This "Myths of the World" series offers middle school and teen readers a look at the mythology of several ancient cultures in an appealing format with beautiful and well-chosen color illustrations. Starting with an introduction to world mythology, each volume presents a section about one civilization that includes a lovely watercolor map of their territory and continues to a second part that narrates important myths from original sources. In this book, readers will learn something of the harsh Scandinavian landscape and way of life, the ancient Norse concept of nine worlds held together by the ash tree Yggdrasil, and principal Scandinavian gods--the Aesirs: Odin, Frigg, Thor, Tyr, Balder and the Vanirs: Frey, Freya, and Idun. Author Schomp reshapes the stories adeptly, sometimes adopting an ancient voice ("The Norsemen Speak"), as in the myth "For the Honor of Thor." For example, shape-shifter Loki features prominently as a troublemaker and trickster in "Idun and the Magic Apples." The myths are accompanied throughout by photos of medieval prints, stone carvings, and modern paintings (one by William Blake and another by Edvard Munch), though most of the striking modern works, including drawings by English illustrator C. E. Brock, are not identified by artist and date. Special features include a list of books, films, and music influenced by Viking mythology, a discussion of the poetic and prose Eddas as sources, and a bibliography of books and websites that captivated readers can explore further (one might add Rosemary Sutcliff's novel, Blood Feud). Reviewer: Barbara L. Talcroft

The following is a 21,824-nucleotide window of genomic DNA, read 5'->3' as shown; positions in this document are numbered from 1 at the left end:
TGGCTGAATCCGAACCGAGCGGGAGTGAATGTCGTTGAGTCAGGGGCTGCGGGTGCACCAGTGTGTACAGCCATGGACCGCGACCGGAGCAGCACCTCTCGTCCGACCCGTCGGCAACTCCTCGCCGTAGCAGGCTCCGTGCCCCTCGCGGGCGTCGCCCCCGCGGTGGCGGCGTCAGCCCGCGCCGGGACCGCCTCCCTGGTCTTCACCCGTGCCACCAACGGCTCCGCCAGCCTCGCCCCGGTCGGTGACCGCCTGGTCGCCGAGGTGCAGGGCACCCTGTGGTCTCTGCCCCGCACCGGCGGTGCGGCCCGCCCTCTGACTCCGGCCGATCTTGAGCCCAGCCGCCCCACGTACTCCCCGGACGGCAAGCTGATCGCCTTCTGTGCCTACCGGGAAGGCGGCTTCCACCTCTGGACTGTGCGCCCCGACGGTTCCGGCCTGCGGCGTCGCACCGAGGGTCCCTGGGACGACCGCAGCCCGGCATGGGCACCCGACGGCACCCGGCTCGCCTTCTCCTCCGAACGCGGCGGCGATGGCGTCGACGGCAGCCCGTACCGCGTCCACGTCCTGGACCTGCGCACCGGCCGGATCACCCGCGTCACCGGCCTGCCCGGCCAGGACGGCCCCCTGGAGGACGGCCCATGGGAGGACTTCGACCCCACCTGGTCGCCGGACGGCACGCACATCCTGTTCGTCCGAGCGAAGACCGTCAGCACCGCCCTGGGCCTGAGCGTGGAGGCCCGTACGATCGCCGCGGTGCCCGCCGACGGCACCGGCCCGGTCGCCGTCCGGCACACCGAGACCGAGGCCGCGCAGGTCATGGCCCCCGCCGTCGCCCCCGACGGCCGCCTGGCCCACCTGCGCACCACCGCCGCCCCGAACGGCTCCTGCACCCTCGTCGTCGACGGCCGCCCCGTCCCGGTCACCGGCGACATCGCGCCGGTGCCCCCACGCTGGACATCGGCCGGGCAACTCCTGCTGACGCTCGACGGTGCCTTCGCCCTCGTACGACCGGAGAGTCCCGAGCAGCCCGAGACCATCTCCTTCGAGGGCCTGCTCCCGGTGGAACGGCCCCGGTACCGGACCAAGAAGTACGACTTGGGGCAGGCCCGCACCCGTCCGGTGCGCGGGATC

Appealing introductions to four world mythologies. Each title begins with a historical look at the region where the myths originated and the people who told them. Because of this approach, Native Americans is the least successful of the set, given the wide range and variety of traditions that spread across North America. The author often states how diverse the cultures were and follows that statement with a generalization; she focuses on the past tense, giving little indication that these myths are still a part of vibrant cultures that are active today. Those flaws aside, her collection spans the continent, giving a variety of tales from different locales. Greeks, Norsemen, and Egyptians are far better in their history sections, and all four books are illustrated with full-color period, classical, and contemporary artworks of the myths and cultures from which they come. All four titles feature full-page sidebars of text from original sources, which are wonderful, but are badly placed and often interrupt the flow of the retellings. Still, students who have their interest peaked will be able to follow up and read other works. With their beautiful illustrations, high-quality production, and focus on source material, the books should whet the interest of readers so that they will seek out more mythology on their own.
Alana AbbottCopyright 2006 Reed Business Information.
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